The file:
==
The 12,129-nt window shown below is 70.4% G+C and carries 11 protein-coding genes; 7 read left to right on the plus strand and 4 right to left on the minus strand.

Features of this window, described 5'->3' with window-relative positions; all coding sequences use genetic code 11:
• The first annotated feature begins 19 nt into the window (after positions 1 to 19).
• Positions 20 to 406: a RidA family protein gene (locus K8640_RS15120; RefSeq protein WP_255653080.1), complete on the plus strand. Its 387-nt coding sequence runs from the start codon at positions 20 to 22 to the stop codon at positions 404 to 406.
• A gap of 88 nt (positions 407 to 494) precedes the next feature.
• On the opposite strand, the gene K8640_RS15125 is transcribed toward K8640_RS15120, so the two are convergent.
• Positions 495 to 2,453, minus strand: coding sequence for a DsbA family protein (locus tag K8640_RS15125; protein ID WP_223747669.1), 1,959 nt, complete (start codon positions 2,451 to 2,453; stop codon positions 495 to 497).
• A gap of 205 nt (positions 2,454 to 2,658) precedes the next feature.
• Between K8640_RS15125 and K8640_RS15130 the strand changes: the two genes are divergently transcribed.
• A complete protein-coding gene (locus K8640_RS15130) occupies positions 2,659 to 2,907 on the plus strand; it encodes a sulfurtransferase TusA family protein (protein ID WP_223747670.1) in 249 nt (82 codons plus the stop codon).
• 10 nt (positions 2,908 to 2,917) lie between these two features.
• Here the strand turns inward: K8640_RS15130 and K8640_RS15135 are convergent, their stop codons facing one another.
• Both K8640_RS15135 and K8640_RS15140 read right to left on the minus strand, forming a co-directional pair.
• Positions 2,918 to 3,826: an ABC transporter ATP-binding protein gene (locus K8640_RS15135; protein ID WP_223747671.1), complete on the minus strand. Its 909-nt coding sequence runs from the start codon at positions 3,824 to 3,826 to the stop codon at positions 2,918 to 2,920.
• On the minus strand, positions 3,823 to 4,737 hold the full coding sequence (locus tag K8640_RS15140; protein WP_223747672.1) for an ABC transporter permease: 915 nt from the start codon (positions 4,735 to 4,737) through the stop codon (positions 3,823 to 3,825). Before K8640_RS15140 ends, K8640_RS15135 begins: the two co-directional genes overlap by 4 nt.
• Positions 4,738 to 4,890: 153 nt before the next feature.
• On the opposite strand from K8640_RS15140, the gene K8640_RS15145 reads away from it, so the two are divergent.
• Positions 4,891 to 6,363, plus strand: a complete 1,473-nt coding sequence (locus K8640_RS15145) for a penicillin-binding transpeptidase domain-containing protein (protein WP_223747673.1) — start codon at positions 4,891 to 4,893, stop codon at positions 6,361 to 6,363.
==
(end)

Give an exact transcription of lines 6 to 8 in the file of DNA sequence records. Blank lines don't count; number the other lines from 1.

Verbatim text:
• On the opposite strand, the gene K8640_RS15125 is transcribed toward K8640_RS15120, so the two are convergent.
• Positions 495 to 2,453, minus strand: coding sequence for a DsbA family protein (locus tag K8640_RS15125; protein ID WP_223747669.1), 1,959 nt, complete (start codon positions 2,451 to 2,453; stop codon positions 495 to 497).
• A gap of 205 nt (positions 2,454 to 2,658) precedes the next feature.